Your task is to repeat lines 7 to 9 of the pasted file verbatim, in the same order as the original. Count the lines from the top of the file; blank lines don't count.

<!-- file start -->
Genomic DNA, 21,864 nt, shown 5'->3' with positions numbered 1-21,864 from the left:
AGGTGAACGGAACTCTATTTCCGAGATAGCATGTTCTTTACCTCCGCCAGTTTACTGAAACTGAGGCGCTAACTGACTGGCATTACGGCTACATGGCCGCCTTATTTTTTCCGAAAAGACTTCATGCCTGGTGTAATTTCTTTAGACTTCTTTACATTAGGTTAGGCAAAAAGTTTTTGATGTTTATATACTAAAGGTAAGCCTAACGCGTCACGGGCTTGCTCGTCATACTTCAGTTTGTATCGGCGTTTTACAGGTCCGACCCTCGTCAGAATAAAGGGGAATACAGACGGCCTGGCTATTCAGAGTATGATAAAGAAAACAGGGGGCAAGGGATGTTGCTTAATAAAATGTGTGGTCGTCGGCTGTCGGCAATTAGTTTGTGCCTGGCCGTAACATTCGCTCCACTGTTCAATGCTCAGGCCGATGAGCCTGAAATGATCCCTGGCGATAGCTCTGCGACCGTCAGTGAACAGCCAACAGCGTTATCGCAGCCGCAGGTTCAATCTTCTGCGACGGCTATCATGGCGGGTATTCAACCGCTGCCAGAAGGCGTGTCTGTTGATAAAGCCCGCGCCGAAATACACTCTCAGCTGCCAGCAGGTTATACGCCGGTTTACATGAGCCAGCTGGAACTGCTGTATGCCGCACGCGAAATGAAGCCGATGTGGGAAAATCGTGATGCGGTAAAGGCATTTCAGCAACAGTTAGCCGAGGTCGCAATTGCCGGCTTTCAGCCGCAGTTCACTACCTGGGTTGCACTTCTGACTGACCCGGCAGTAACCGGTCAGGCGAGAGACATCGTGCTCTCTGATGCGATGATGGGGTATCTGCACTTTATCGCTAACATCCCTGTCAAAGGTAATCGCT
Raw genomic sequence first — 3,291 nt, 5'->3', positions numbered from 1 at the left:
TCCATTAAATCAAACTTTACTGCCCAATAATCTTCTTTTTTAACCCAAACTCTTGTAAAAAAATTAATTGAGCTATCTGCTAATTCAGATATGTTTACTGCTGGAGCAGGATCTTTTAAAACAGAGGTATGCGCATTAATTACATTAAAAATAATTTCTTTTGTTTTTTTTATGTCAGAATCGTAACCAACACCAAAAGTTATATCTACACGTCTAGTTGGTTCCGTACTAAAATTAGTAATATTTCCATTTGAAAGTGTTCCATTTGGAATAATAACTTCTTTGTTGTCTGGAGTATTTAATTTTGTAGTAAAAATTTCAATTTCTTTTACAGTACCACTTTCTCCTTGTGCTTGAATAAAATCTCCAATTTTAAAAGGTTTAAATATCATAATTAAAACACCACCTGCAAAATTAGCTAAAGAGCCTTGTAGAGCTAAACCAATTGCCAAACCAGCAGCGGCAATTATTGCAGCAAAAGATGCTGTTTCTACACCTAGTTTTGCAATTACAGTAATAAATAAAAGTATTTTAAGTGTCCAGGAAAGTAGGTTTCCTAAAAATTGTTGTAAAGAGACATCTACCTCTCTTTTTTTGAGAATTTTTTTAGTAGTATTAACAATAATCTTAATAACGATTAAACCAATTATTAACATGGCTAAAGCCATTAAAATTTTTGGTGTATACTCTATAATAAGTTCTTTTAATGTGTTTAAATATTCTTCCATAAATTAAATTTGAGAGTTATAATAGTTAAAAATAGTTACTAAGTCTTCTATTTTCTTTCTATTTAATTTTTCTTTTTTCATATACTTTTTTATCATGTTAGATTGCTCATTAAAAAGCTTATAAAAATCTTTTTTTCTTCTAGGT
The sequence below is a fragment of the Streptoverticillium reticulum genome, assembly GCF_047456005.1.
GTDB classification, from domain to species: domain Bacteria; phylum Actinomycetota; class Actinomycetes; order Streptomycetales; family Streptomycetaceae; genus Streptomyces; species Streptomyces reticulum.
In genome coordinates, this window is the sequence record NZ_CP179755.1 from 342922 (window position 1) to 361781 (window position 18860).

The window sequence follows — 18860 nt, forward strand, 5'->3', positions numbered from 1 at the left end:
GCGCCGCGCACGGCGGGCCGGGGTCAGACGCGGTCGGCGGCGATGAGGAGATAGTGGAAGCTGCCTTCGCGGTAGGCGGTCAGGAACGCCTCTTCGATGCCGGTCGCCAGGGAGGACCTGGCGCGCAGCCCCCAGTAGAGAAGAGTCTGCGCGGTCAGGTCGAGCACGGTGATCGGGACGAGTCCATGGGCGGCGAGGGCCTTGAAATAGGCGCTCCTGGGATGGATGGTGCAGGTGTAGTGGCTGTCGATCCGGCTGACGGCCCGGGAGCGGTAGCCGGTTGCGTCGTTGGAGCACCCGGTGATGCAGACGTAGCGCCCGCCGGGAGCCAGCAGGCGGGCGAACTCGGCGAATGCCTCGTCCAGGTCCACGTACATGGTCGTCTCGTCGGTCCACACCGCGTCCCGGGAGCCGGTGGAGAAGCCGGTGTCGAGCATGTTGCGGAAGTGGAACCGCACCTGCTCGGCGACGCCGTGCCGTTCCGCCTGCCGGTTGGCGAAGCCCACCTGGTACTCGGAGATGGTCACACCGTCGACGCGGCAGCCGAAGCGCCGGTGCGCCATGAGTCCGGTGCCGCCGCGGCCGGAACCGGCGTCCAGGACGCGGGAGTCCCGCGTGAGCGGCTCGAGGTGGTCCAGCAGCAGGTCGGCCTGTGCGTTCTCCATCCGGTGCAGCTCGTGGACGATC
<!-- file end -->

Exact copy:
In genome coordinates, this window is the sequence record NZ_CP179755.1 from 342922 (window position 1) to 361781 (window position 18860).

The window sequence follows — 18860 nt, forward strand, 5'->3', positions numbered from 1 at the left end:
GCGCCGCGCACGGCGGGCCGGGGTCAGACGCGGTCGGCGGCGATGAGGAGATAGTGGAAGCTGCCTTCGCGGTAGGCGGTCAGGAACGCCTCTTCGATGCCGGTCGCCAGGGAGGACCTGGCGCGCAGCCCCCAGTAGAGAAGAGTCTGCGCGGTCAGGTCGAGCACGGTGATCGGGACGAGTCCATGGGCGGCGAGGGCCTTGAAATAGGCGCTCCTGGGATGGATGGTGCAGGTGTAGTGGCTGTCGATCCGGCTGACGGCCCGGGAGCGGTAGCCGGTTGCGTCGTTGGAGCACCCGGTGATGCAGACGTAGCGCCCGCCGGGAGCCAGCAGGCGGGCGAACTCGGCGAATGCCTCGTCCAGGTCCACGTACATGGTCGTCTCGTCGGTCCACACCGCGTCCCGGGAGCCGGTGGAGAAGCCGGTGTCGAGCATGTTGCGGAAGTGGAACCGCACCTGCTCGGCGACGCCGTGCCGTTCCGCCTGCCGGTTGGCGAAGCCCACCTGGTACTCGGAGATGGTCACACCGTCGACGCGGCAGCCGAAGCGCCGGTGCGCCATGAGTCCGGTGCCGCCGCGGCCGGAACCGGCGTCCAGGACGCGGGAGTCCCGCGTGAGCGGCTCGAGGTGGTCCAGCAGCAGGTCGGCCTGTGCGTTCTCCATCCGGTGCAGCTCGTGGACGATC